Thailand got impatient with its prime minister and tore the rule book up. It’s not alone. Considering the region is blessed with stunning economic growth, stable borders, birth rates largely under control and a virtuous circle of material and consumerist advancement that has enriched the lives of most of its citizens, Asia’s tiger democracies are suddenly looking astonishingly unruly. George Bush, take note: democracy is under almost as much fire in Southeast Asia as it is in the Middle East.

All of these countries are putative parliamentary or presidential democracies and have been for decades, most of them with ornate parliamentary or legislative halls and the trappings of civilised governments. They have fully empowered legislatures and extensive court systems and most have free and aggressive press establishments.

But, looking across the span of these economies, it is important to note that democracy depends on more than the paper on which constitutions are written. It takes generations to inculcate the idea that people need to accept that there are rules to the game and that constitutional practices be followed.

Here’s a list of other Asian democracies that are having trouble playing by the rules:

  • Philippine President Gloria Macapagal Arroyo has survived two impeachment attempts, several coup plots and thousands of people in the streets over the last 15 months in the wake of allegations she had conspired with a senior elections official to rig the May 2004 Presidential elections. In the wake of the successful coup in Thailand, military leaders found it necessary to release statements affirming their loyalty to the beleaguered president. Her term ends in 2010.
  • Taiwanese President Chen Sui-bian has faced a continuing series of rallies that have drawn hundreds of thousands of protesters charging him, members of his family and his administration with corruption. In a special session of Parliament n May, opposition members of parliament launched a series of unsuccessful moves to attempt to impeach him. Since that time, Chen has faced mounting anger over a series of scandals including the arrest of his son-in-law on insider trading allegations. On 1 June, he was forced to cede some of his powers to the prime minister to attempt to deflect the political crisis. On 9 September, political opponents vowed to take to the streets until they drive him from office.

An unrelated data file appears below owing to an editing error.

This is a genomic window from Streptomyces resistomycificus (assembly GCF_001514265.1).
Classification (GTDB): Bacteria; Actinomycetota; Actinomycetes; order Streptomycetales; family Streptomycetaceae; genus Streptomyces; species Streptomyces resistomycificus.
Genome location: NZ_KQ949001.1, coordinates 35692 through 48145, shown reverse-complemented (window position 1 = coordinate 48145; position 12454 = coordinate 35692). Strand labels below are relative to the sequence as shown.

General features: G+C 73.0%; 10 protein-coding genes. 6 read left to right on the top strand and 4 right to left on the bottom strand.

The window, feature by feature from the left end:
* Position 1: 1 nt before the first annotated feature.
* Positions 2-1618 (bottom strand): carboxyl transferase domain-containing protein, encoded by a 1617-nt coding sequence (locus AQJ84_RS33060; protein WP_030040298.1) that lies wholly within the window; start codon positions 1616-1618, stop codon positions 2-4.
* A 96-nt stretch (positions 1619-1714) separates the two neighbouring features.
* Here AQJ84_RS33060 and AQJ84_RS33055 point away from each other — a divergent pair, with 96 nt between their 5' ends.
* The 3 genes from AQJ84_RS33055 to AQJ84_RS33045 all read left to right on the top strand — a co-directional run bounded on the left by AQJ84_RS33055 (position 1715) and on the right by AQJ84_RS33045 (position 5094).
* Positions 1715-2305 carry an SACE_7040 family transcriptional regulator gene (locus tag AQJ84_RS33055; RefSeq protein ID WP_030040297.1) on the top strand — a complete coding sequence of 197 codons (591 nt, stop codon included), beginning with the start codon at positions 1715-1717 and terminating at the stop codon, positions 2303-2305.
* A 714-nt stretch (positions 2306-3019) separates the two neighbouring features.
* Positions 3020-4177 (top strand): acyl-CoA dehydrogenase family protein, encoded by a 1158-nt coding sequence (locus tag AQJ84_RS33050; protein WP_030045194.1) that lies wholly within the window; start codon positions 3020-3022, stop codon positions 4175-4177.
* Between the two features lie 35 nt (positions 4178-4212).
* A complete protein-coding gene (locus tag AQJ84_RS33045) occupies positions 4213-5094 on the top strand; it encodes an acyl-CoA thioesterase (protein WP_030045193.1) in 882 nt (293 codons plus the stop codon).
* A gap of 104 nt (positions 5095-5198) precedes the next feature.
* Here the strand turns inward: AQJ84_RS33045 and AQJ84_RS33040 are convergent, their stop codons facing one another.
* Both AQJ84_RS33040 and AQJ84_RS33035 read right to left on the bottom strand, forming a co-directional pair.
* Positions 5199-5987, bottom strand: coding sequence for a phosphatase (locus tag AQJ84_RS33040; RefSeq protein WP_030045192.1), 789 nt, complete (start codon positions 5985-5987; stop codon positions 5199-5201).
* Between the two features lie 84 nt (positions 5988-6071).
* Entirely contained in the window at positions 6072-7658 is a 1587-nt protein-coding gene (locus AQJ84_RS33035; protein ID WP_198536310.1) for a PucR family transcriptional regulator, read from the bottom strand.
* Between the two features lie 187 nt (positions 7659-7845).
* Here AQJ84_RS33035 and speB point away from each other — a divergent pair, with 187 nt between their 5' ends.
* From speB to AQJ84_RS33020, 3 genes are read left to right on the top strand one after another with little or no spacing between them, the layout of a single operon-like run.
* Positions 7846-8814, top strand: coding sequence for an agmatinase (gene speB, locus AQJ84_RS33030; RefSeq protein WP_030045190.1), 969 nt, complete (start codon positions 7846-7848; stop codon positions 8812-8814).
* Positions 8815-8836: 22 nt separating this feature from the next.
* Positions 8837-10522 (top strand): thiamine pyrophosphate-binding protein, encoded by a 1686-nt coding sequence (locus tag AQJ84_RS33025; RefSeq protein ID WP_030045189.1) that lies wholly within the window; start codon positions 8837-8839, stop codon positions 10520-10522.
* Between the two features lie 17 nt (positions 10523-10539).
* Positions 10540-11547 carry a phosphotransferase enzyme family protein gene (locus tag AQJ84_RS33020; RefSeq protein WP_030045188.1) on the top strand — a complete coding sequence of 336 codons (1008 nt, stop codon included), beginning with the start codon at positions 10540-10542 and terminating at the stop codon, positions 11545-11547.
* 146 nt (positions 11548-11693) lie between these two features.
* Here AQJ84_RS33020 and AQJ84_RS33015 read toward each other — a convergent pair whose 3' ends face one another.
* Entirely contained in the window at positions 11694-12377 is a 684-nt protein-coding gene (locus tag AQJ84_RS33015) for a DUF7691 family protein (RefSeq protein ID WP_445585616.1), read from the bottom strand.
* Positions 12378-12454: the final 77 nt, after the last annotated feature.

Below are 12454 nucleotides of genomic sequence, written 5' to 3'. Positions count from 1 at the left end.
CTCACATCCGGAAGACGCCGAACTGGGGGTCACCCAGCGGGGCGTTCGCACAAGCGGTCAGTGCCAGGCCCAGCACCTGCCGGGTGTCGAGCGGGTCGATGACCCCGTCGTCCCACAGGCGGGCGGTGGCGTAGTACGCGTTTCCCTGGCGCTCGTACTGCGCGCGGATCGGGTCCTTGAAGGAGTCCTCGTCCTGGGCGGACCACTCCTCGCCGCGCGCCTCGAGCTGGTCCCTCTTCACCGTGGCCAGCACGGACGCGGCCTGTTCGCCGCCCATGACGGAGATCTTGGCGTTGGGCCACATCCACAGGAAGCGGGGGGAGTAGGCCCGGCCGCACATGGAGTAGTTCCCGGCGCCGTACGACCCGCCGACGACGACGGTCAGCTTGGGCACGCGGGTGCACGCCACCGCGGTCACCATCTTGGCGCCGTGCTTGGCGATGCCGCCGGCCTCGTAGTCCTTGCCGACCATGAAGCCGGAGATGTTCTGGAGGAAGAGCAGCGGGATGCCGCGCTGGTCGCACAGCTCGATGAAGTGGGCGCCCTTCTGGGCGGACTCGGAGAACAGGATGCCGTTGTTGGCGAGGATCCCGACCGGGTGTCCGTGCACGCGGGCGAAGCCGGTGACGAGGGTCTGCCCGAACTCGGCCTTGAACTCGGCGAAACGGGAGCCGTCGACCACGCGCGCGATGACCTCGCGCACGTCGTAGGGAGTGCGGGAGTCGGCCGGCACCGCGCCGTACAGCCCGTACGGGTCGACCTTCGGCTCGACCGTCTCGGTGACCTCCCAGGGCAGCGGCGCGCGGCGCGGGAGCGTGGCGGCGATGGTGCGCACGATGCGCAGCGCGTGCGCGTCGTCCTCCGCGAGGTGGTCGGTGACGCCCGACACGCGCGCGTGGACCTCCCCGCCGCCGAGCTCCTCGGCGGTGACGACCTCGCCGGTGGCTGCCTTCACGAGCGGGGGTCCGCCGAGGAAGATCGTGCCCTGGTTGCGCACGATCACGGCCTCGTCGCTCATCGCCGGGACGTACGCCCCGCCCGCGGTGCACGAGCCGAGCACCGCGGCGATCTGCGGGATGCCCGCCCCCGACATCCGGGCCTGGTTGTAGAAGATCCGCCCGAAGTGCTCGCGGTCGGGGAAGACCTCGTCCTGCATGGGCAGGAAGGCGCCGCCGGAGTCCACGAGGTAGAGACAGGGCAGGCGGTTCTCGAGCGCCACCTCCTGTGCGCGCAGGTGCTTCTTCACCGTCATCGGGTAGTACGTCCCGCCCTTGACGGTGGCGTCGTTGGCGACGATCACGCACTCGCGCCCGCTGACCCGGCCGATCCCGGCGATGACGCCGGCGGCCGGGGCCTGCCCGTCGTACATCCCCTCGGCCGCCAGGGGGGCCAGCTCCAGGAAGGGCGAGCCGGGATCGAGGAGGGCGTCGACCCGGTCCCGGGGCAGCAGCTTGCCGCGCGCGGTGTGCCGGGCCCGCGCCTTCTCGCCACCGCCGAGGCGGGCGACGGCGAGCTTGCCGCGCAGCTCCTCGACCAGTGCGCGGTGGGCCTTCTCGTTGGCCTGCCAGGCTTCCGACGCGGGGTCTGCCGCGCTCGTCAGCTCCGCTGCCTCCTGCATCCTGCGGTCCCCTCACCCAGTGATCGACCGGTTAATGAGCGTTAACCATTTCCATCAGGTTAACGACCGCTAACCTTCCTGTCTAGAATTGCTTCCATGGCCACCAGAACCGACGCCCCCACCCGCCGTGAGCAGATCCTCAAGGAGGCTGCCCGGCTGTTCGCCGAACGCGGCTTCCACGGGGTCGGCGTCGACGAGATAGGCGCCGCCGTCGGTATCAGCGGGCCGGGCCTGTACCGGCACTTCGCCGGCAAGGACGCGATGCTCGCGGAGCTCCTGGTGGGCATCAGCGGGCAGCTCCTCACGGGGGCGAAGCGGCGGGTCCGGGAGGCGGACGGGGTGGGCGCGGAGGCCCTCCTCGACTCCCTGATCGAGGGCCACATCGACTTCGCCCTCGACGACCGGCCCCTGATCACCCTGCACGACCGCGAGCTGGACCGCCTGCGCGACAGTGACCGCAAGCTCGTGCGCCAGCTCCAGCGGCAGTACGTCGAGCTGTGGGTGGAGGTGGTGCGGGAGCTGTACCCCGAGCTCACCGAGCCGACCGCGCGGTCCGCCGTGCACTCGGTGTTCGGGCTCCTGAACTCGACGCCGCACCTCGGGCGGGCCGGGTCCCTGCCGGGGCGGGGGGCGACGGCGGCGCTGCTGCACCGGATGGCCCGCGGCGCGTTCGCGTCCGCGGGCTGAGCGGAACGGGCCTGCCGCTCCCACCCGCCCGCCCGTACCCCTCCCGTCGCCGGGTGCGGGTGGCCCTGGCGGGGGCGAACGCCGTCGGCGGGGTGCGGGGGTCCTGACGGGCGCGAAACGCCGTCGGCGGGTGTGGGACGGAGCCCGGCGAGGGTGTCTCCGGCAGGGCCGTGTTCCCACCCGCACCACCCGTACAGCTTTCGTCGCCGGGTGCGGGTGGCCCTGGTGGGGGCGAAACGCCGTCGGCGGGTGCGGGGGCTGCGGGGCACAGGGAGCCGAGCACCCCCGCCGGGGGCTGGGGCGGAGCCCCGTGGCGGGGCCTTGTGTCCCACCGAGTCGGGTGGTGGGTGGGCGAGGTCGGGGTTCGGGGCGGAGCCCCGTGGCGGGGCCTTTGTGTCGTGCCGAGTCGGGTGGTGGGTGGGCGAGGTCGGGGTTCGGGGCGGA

• In Malaysia, Prime Minister Abdullah Ahmad Badawi is under unremitting attack from Mahathir Mohamad, the man he succeeded, on a wide variety of charges ranging from corruption to cancelling some of the former prime minister’s cherished projects. On the other side, Anwar Ibrahim, a onetime Mahathir favourite jailed on spurious corruption and sexual abuse charges, has announced his intention to oppose Badawi despite the fact that Badawi had freed him from prison after Mahathir left office.
  • On March 12, 2004, President Roh Moo Hyun of South Korea was impeached in a tumultuous session of the National Assembly that featured fistfights, candlelight vigils and student rallies, setting off a constitutional crisis that didn’t end until the Constitutional Court struck down the impeachment two months later, which critics said was nothing more than an attempt by opponents to neutralise his attempts at rapprochement with North Korea. There have been less publicised but equally problematic episodes of unrest in Nepal, where protesters and increasingly powerful Maoist guerrillas forced King Gyanendra to cede power in April as demonstrations spread from Kathmandu to poorer rural cities.
  • In Bangladesh, a seemingly unending matricidal war has gone on for decades between the Bangladesh Nationalist Party headed by Prime Minister Khaleda Zia, and the opposition Awami League headed by former Prime Minister Sheikh Hasina. Even little Hong Kong, a part of the decidedly undemocratic China, has seen mass protests calling for the right to elect their government’s leader.

Read more in The Asia Sentinel.

Peter Fray

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